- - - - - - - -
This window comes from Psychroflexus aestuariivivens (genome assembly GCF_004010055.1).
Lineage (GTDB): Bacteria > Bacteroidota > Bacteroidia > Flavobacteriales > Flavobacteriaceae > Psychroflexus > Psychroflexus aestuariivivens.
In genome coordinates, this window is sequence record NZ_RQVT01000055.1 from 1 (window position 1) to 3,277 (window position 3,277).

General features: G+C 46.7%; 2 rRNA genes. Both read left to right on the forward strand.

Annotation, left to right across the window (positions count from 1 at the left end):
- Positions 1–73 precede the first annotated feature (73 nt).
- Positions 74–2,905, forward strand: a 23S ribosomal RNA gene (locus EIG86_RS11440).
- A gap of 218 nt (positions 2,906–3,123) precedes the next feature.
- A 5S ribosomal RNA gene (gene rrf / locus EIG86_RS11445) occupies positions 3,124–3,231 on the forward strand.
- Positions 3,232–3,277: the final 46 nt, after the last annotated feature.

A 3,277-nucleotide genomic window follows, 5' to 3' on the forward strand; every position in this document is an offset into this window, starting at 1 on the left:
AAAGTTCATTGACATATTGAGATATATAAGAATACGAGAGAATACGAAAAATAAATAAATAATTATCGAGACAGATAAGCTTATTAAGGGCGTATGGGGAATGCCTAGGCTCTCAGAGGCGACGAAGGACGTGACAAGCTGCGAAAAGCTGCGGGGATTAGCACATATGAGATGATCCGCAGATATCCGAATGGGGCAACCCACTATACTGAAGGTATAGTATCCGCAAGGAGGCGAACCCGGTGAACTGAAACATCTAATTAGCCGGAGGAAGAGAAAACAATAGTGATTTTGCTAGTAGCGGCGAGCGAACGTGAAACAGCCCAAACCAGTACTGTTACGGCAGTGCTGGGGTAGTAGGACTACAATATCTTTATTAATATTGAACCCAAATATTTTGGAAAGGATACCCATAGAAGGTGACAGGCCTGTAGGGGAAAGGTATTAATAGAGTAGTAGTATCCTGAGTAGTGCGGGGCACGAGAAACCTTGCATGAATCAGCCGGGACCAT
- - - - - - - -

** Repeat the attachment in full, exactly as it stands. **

This window comes from Psychroflexus aestuariivivens (genome assembly GCF_004010055.1).
Lineage (GTDB): Bacteria > Bacteroidota > Bacteroidia > Flavobacteriales > Flavobacteriaceae > Psychroflexus > Psychroflexus aestuariivivens.
In genome coordinates, this window is sequence record NZ_RQVT01000055.1 from 1 (window position 1) to 3,277 (window position 3,277).

General features: G+C 46.7%; 2 rRNA genes. Both read left to right on the forward strand.

Annotation, left to right across the window (positions count from 1 at the left end):
- Positions 1–73 precede the first annotated feature (73 nt).
- Positions 74–2,905, forward strand: a 23S ribosomal RNA gene (locus EIG86_RS11440).
- A gap of 218 nt (positions 2,906–3,123) precedes the next feature.
- A 5S ribosomal RNA gene (gene rrf / locus EIG86_RS11445) occupies positions 3,124–3,231 on the forward strand.
- Positions 3,232–3,277: the final 46 nt, after the last annotated feature.

A 3,277-nucleotide genomic window follows, 5' to 3' on the forward strand; every position in this document is an offset into this window, starting at 1 on the left:
AAAGTTCATTGACATATTGAGATATATAAGAATACGAGAGAATACGAAAAATAAATAAATAATTATCGAGACAGATAAGCTTATTAAGGGCGTATGGGGAATGCCTAGGCTCTCAGAGGCGACGAAGGACGTGACAAGCTGCGAAAAGCTGCGGGGATTAGCACATATGAGATGATCCGCAGATATCCGAATGGGGCAACCCACTATACTGAAGGTATAGTATCCGCAAGGAGGCGAACCCGGTGAACTGAAACATCTAATTAGCCGGAGGAAGAGAAAACAATAGTGATTTTGCTAGTAGCGGCGAGCGAACGTGAAACAGCCCAAACCAGTACTGTTACGGCAGTGCTGGGGTAGTAGGACTACAATATCTTTATTAATATTGAACCCAAATATTTTGGAAAGGATACCCATAGAAGGTGACAGGCCTGTAGGGGAAAGGTATTAATAGAGTAGTAGTATCCTGAGTAGTGCGGGGCACGAGAAACCTTGCATGAATCAGCCGGGACCAT